All those priceless guilty feelings came on back, those ones about making Jacinta a crap body and forcing her to undergo more pain and suffering just for the privilege of being our third daughter. There was a lot of 'how do I make her do it all again and possibly worse?'. Not that I have ever promised that any time will be the last time, but 'how do I hold her still while they repeatedly stick needles in her hands and feet looking for a vein and tell her it will be over soon?'.

In my very rational stunned state I realised that I needed to organise things for the following day. I called one sister to see if she could mind the girls and figured I needed to let her know what was happening, then I rang the other sister who actually was able to mind the girls and figured I needed to let her know what was happening, then I posted on the Facebook group where I had first heard about the leukaemia possibility in the first place, then I needed to call the naturopath whose appointment we would be missing the following day (and she says she has a NAET vial for leukaemia…!), then I thought I'd better tell my parents-in-law and email the rest of my siblings and get a Facebook message to my husband's siblings and a message to Kristen and realised that half the world knew - and my husband, who was off the air for a few hours, did not.

It is somewhat unsurprising in retrospect, that I put on a DVD for the older two, let them eat ice cream cake and tidied up the house for the cleaner tomorrow rather than face the bedtime riots.  I'd gone into a mental freeze. No idea what to do next except clean for the cleaner. No mental stamina to counter arguments or do clever things to resolve conflicts. Stuff Them With Food They Will Eat and Wait Til They Fall Asleep was going to be my clever strategy for the evening.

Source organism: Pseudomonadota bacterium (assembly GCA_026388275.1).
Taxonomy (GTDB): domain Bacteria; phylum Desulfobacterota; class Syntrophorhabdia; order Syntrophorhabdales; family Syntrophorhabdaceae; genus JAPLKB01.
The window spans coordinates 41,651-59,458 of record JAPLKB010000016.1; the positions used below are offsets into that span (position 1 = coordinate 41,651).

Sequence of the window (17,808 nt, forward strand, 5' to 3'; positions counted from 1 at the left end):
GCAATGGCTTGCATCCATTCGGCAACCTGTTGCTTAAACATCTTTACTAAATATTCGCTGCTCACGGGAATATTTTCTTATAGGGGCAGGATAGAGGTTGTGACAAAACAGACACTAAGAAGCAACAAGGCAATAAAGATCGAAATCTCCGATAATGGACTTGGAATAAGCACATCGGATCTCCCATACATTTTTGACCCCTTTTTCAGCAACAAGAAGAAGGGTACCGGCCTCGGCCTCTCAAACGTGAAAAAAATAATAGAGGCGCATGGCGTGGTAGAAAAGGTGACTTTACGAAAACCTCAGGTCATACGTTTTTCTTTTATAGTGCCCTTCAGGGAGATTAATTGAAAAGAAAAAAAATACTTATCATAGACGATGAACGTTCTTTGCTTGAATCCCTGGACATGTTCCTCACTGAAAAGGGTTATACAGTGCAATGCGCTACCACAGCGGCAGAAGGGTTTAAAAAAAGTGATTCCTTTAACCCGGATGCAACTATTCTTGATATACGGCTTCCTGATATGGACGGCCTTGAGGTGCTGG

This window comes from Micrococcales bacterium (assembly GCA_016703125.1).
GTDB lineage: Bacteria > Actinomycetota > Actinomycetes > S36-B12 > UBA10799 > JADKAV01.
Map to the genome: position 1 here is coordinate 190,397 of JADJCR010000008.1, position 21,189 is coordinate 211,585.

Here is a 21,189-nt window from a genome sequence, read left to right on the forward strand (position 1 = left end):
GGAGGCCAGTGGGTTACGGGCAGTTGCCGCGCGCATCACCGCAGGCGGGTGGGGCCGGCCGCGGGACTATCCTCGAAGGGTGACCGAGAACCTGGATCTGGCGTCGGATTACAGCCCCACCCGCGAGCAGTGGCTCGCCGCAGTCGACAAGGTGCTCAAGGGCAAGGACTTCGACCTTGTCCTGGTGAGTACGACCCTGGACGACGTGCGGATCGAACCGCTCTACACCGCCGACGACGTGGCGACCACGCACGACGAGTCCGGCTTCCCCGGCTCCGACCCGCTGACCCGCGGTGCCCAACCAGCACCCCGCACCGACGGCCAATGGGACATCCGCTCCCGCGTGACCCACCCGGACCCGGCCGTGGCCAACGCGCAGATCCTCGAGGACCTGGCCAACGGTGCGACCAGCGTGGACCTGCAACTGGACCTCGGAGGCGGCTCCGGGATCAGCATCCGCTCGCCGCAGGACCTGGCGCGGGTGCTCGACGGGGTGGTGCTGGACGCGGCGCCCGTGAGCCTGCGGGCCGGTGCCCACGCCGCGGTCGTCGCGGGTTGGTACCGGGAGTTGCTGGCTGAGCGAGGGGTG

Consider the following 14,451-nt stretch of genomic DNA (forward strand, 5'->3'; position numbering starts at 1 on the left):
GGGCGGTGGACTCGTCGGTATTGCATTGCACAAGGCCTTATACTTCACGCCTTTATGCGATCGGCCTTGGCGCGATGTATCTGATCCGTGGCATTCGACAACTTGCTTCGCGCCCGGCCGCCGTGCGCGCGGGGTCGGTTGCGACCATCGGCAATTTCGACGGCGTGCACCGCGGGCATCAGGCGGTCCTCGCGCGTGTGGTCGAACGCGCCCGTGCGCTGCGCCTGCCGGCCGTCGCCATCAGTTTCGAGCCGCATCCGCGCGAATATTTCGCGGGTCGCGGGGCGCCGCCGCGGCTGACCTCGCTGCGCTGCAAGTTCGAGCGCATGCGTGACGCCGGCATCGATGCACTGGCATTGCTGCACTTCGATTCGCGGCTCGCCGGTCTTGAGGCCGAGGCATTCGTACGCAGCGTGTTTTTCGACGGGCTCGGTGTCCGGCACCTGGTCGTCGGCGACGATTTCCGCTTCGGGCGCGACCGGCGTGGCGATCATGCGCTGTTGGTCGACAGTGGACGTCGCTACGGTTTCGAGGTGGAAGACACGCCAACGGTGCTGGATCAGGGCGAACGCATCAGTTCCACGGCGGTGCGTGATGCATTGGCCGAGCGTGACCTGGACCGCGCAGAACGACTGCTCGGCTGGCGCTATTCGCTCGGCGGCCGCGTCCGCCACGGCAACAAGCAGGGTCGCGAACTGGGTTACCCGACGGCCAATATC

Thankfully my very kind mother-in-law offered to drive all the way up from the farm to have a cuppa and between the two of us, bedtime happened before 10pm. Talking it all through over a cuppa certainly helped me to think straight, there's something about telling the story again and getting it straight in your head that really helps you to confront things and be a bit more capable I think.

When my husband answered my "ring me right now" message, I at least had my story straight.

So Tuesday morning I reported in to Reception E, the Oncology Day clinic. They took us over to the other side of the hospital building, like where we had stayed after the heart operation, but a floor below. They took me up to a room with a number where they said the doctor would come and talk to us. At some point here it occurred to me that if you work in Oncology and your name is Diane, it might be better not to shorten it. Then it occurred to me that you really can't win, because what if your patient's name is Anne?

At the point of arriving in the room they said that this was our room and they were just bringing in a cot. They said the bone marrow aspirate would be done tomorrow. "Are we staying overnight?", I asked. "Yes", replied the nurse who told us she was our nurse for the day.